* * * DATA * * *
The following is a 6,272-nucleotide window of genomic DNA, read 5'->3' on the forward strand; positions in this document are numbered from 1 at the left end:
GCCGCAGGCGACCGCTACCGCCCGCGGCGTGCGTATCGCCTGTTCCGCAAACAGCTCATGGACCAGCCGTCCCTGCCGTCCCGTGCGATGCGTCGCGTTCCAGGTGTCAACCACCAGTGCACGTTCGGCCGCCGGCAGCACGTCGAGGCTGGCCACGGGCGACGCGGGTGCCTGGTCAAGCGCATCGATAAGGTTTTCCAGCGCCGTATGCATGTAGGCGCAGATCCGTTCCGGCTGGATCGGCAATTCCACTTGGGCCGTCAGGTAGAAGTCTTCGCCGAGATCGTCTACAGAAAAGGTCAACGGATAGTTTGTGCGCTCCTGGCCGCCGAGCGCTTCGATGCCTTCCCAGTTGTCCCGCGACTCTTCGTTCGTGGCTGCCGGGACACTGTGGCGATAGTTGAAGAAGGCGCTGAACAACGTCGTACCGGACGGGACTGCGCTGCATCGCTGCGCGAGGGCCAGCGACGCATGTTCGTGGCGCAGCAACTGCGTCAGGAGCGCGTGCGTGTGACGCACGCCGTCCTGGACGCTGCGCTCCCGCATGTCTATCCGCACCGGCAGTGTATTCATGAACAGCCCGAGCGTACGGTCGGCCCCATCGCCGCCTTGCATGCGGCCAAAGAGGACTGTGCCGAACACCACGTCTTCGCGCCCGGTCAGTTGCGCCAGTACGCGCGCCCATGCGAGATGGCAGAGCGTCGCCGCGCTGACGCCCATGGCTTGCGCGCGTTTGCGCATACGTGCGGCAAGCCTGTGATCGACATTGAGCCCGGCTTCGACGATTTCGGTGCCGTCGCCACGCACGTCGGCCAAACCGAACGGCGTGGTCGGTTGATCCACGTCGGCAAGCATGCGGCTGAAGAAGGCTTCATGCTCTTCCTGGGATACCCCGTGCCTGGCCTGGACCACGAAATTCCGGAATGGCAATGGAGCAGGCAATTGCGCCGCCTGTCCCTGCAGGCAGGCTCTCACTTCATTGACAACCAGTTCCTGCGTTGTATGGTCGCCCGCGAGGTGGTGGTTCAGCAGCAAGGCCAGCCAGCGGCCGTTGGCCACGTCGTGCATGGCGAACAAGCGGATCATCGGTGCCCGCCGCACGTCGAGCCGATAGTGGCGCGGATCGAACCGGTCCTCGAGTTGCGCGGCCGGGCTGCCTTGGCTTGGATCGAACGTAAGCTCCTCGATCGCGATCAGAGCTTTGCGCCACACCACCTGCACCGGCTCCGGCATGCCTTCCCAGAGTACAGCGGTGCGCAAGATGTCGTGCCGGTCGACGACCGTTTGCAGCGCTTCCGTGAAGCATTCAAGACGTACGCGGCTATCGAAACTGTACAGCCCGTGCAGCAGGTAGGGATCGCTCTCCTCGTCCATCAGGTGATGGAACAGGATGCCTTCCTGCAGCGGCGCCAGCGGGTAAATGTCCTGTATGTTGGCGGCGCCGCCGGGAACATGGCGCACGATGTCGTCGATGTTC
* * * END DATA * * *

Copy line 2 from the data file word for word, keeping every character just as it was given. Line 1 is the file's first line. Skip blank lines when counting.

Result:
GCCGCAGGCGACCGCTACCGCCCGCGGCGTGCGTATCGCCTGTTCCGCAAACAGCTCATGGACCAGCCGTCCCTGCCGTCCCGTGCGATGCGTCGCGTTCCAGGTGTCAACCACCAGTGCACGTTCGGCCGCCGGCAGCACGTCGAGGCTGGCCACGGGCGACGCGGGTGCCTGGTCAAGCGCATCGATAAGGTTTTCCAGCGCCGTATGCATGTAGGCGCAGATCCGTTCCGGCTGGATCGGCAATTCCACTTGGGCCGTCAGGTAGAAGTCTTCGCCGAGATCGTCTACAGAAAAGGTCAACGGATAGTTTGTGCGCTCCTGGCCGCCGAGCGCTTCGATGCCTTCCCAGTTGTCCCGCGACTCTTCGTTCGTGGCTGCCGGGACACTGTGGCGATAGTTGAAGAAGGCGCTGAACAACGTCGTACCGGACGGGACTGCGCTGCATCGCTGCGCGAGGGCCAGCGACGCATGTTCGTGGCGCAGCAACTGCGTCAGGAGCGCGTGCGTGTGACGCACGCCGTCCTGGACGCTGCGCTCCCGCATGTCTATCCGCACCGGCAGTGTATTCATGAACAGCCCGAGCGTACGGTCGGCCCCATCGCCGCCTTGCATGCGGCCAAAGAGGACTGTGCCGAACACCACGTCTTCGCGCCCGGTCAGTTGCGCCAGTACGCGCGCCCATGCGAGATGGCAGAGCGTCGCCGCGCTGACGCCCATGGCTTGCGCGCGTTTGCGCATACGTGCGGCAAGCCTGTGATCGACATTGAGCCCGGCTTCGACGATTTCGGTGCCGTCGCCACGCACGTCGGCCAAACCGAACGGCGTGGTCGGTTGATCCACGTCGGCAAGCATGCGGCTGAAGAAGGCTTCATGCTCTTCCTGGGATACCCCGTGCCTGGCCTGGACCACGAAATTCCGGAATGGCAATGGAGCAGGCAATTGCGCCGCCTGTCCCTGCAGGCAGGCTCTCACTTCATTGACAACCAGTTCCTGCGTTGTATGGTCGCCCGCGAGGTGGTGGTTCAGCAGCAAGGCCAGCCAGCGGCCGTTGGCCACGTCGTGCATGGCGAACAAGCGGATCATCGGTGCCCGCCGCACGTCGAGCCGATAGTGGCGCGGATCGAACCGGTCCTCGAGTTGCGCGGCCGGGCTGCCTTGGCTTGGATCGAACGTAAGCTCCTCGATCGCGATCAGAGCTTTGCGCCACACCACCTGCACCGGCTCCGGCATGCCTTCCCAGAGTACAGCGGTGCGCAAGATGTCGTGCCGGTCGACGACCGTTTGCAGCGCTTCCGTGAAGCATTCAAGACGTACGCGGCTATCGAAACTGTACAGCCCGTGCAGCAGGTAGGGATCGCTCTCCTCGTCCATCAGGTGATGGAACAGGATGCCTTCCTGCAGCGGCGCCAGCGGGTAAATGTCCTGTATGTTGGCGGCGCCGCCGGGAACATGGCGCACGATGTCGTCGATGTTC